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Like another Baltimore Orioles great (Cal Ripken Jr.), natural shortstop Manny Machado switched to third base to fill a big team void. Luckily for the Orioles, Machado has blossomed at the hot corner.
Even though the 20 year old is a bit of a free-swinger (4.2 percent BB%), Machado has posted a park adjusted 128 OPS+ (and a .322 BA) with five home runs, five stolen bases, and a league-leading 32 doubles in 2013. In fact, the right-handed hitter has eleven more doubles than the next best hitter in the category.
In addition to his fruitful offensive production, Machado is also a slick fielder, owning a Gold Glove caliber 1.8 dWAR and 30.7 UZR/150 at third base this season.
Machado won't be arbitration eligible until 2016, but if the Orioles are looking to make him the face of the organization, a long-term extension would be a prudent move.
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With so many great starting pitchers out there, sometimes stud Atlanta Braves reliever Craig Kimbrel gets forgotten. The 25 year old has been one of the most dominant relievers over the past four seasons—and arguably the best closer over the past three.
Kimbrel owns a career ballpark adjusted 263 ERA+ (and 1.49 ERA), 108 saves, and a 15.4 K/9. The reliever led the league in saves with 46 and 42 saves in 2011 and 2012, respectively. His average 96+ fastball was also worth 18.5 runs above average in 2012—which was second only to Aroldis Chapman.
The right-hander will first become arbitration eligible next year, but given how fickle relievers are, it might behoove Kimbrel to sign a team-friendly contract that covers at least through his first few free agent years.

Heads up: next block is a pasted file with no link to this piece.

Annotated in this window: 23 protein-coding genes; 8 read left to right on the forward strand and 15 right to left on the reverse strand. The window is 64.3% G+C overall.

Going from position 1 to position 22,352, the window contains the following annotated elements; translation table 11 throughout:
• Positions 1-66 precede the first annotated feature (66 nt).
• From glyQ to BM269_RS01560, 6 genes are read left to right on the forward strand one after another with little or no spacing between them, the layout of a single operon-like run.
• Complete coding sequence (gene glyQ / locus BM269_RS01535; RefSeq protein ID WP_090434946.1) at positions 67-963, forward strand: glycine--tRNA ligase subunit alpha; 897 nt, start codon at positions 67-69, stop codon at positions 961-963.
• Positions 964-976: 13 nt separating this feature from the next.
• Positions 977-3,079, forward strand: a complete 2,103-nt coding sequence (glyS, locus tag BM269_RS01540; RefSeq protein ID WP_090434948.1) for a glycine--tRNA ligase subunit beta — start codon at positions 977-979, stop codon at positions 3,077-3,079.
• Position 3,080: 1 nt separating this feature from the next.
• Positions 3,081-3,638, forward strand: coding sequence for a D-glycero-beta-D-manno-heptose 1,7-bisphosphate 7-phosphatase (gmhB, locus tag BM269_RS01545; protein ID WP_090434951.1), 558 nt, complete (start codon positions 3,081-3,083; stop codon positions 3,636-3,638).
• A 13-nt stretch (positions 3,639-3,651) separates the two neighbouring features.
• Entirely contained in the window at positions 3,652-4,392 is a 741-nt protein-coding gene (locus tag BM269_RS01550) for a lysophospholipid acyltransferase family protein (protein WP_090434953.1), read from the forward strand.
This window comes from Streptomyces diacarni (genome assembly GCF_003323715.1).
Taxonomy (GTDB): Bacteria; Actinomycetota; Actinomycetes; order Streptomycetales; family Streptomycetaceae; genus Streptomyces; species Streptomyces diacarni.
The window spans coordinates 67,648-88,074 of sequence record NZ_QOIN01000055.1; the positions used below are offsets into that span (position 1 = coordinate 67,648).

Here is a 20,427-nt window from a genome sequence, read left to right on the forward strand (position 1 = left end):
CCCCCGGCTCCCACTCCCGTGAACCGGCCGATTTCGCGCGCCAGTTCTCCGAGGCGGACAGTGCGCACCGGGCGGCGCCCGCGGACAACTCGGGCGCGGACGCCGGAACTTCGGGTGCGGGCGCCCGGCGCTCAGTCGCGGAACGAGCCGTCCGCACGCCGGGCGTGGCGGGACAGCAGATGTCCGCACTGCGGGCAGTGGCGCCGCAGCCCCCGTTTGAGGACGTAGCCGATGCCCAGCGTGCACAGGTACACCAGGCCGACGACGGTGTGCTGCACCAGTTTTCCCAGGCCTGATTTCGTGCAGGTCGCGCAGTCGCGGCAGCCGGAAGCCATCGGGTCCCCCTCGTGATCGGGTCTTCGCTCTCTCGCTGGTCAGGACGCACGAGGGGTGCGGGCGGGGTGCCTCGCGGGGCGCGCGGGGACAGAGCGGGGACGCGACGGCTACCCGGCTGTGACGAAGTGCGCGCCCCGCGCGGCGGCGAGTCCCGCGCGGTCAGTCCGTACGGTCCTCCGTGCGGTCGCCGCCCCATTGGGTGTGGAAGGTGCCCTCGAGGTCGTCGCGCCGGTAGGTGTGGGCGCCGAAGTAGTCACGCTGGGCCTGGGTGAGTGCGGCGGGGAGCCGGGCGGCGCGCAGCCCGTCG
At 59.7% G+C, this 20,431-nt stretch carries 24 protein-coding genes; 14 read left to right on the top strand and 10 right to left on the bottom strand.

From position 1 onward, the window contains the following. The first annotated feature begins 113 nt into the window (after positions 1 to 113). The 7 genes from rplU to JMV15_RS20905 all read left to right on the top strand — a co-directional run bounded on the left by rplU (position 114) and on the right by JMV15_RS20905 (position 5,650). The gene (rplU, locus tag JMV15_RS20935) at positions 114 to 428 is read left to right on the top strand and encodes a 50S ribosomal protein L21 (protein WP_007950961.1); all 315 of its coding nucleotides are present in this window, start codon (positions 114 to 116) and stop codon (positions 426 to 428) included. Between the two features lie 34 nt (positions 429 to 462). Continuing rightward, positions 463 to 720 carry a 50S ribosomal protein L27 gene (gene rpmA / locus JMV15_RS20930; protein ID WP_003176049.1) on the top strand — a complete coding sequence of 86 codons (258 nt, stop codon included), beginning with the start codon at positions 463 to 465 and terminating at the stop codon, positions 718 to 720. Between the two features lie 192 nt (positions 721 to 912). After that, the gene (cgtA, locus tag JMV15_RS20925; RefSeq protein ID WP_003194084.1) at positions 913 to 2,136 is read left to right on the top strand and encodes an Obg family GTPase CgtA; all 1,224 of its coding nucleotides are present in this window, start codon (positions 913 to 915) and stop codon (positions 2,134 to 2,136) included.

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Even though Jean Segura is just 67 games deep into 2013, according to Ken Rosenthal, the Milwaukee Brewers already offered the prized shortstop a long-term offer.
The gesture might seem a little surprising, as Segura only posted a park adjusted 72 OPS+ over 166 plate appearances in 2012—but so far in 2013, the 23 year old has been a completely different player. Segura has posted a dynamic ballpark adjusted 138 OPS+ (and .330 BA) with 10 home runs, 19 stolen bases, and leads the league with 89 hits and eight triples. The shortstop is a bit of a free swinger (4.1 percent BB%), but the hope is that with time would come patience.
Segura has also improved his defense, going from a miserable -21.9 UZR/150 to better, albeit still bad -0.7 UZR/150.
It's not public knowledge what the Brewers offered Segura, but figures aside, the idea is a good one.
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The former "once in a generation" draft pick is certainly living up to his lofty expectations. Bryce Harper won the rookie of the year award last season behind a park adjusted 120 OPS+ (and .270 BA) with 22 home runs, 18 stolen bases, a 9.3 percent BB%, and an almost Gold Glove worthy 10.8 UZR/150 (combined between left, right, and center fields).
From a pure offensive perspective, Harper's 2013 season has been even better. The 20 year old has hit to the tune of a 166 OPS+ (and .287 BA) with 12 home runs, two stolen bases, and a 14.0 percent BB%. Even though Harper's defense has been off—at least compared to last season—he could still just be getting used to playing left field (as he played mostly center in 2012).
Harper is still under his original draft contract, which pays him a mere $2.65 million through 2015. But once that team-friendly contract is over, Harper will rake it in during arbitration. Perhaps if the Nationals offer Harper a $300 million extension, agent Scott Boras might actually be forced to accept it.